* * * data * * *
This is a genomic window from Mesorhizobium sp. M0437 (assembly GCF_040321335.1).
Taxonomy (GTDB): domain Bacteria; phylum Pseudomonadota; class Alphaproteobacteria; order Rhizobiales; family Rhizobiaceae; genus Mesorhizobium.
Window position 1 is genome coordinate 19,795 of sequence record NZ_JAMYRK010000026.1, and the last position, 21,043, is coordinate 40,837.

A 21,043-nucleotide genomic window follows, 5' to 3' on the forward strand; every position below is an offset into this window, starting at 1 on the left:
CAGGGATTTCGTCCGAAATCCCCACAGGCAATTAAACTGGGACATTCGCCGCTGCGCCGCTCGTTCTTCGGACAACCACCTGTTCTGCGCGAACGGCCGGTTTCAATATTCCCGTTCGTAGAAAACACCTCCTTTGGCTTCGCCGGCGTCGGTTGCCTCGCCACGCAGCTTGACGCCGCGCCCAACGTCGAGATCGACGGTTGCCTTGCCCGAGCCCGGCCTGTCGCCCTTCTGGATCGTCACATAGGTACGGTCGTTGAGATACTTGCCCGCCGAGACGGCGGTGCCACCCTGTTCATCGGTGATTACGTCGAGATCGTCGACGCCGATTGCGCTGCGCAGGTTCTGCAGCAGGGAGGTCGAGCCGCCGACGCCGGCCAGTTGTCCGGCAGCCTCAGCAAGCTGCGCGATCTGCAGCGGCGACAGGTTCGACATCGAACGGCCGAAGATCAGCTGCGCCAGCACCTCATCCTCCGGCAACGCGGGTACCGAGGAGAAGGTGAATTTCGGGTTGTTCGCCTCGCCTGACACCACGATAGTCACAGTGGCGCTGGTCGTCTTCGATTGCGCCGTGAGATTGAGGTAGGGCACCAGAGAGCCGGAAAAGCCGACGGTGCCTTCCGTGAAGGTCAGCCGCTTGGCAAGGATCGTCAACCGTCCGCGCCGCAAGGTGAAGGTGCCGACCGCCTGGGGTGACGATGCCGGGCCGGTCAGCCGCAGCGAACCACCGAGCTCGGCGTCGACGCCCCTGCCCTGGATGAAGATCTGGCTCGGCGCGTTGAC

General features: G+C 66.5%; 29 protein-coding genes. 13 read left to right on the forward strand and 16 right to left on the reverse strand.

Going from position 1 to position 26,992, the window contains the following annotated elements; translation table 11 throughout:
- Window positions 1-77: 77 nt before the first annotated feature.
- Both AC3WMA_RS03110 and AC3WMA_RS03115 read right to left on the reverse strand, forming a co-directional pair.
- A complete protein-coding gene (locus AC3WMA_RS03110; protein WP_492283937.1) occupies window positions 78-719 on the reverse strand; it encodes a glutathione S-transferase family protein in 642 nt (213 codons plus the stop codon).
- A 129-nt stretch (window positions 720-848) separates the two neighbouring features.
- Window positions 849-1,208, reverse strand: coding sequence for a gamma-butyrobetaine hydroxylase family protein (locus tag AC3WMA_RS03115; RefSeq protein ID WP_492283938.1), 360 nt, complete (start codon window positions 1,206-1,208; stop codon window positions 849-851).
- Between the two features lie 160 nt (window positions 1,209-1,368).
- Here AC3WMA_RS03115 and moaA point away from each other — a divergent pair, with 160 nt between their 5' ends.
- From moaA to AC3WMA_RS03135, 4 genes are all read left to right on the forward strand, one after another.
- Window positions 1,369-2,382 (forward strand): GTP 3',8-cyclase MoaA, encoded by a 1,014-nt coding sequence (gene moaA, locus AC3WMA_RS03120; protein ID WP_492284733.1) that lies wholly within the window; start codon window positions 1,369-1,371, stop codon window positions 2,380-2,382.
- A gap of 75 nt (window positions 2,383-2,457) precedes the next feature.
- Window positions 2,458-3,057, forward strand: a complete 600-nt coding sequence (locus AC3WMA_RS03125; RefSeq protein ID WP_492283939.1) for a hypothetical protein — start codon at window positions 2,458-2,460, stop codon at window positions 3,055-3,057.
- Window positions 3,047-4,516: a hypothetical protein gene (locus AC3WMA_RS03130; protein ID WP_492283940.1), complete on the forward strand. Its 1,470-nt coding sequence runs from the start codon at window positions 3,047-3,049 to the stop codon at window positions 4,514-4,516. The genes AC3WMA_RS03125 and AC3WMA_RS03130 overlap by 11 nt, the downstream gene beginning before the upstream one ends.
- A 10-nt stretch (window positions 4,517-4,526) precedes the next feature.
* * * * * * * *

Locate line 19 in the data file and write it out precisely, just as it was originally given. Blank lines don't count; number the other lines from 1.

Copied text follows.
- Window positions 3,047-4,516: a hypothetical protein gene (locus AC3WMA_RS03130; protein ID WP_492283940.1), complete on the forward strand. Its 1,470-nt coding sequence runs from the start codon at window positions 3,047-3,049 to the stop codon at window positions 4,514-4,516. The genes AC3WMA_RS03125 and AC3WMA_RS03130 overlap by 11 nt, the downstream gene beginning before the upstream one ends.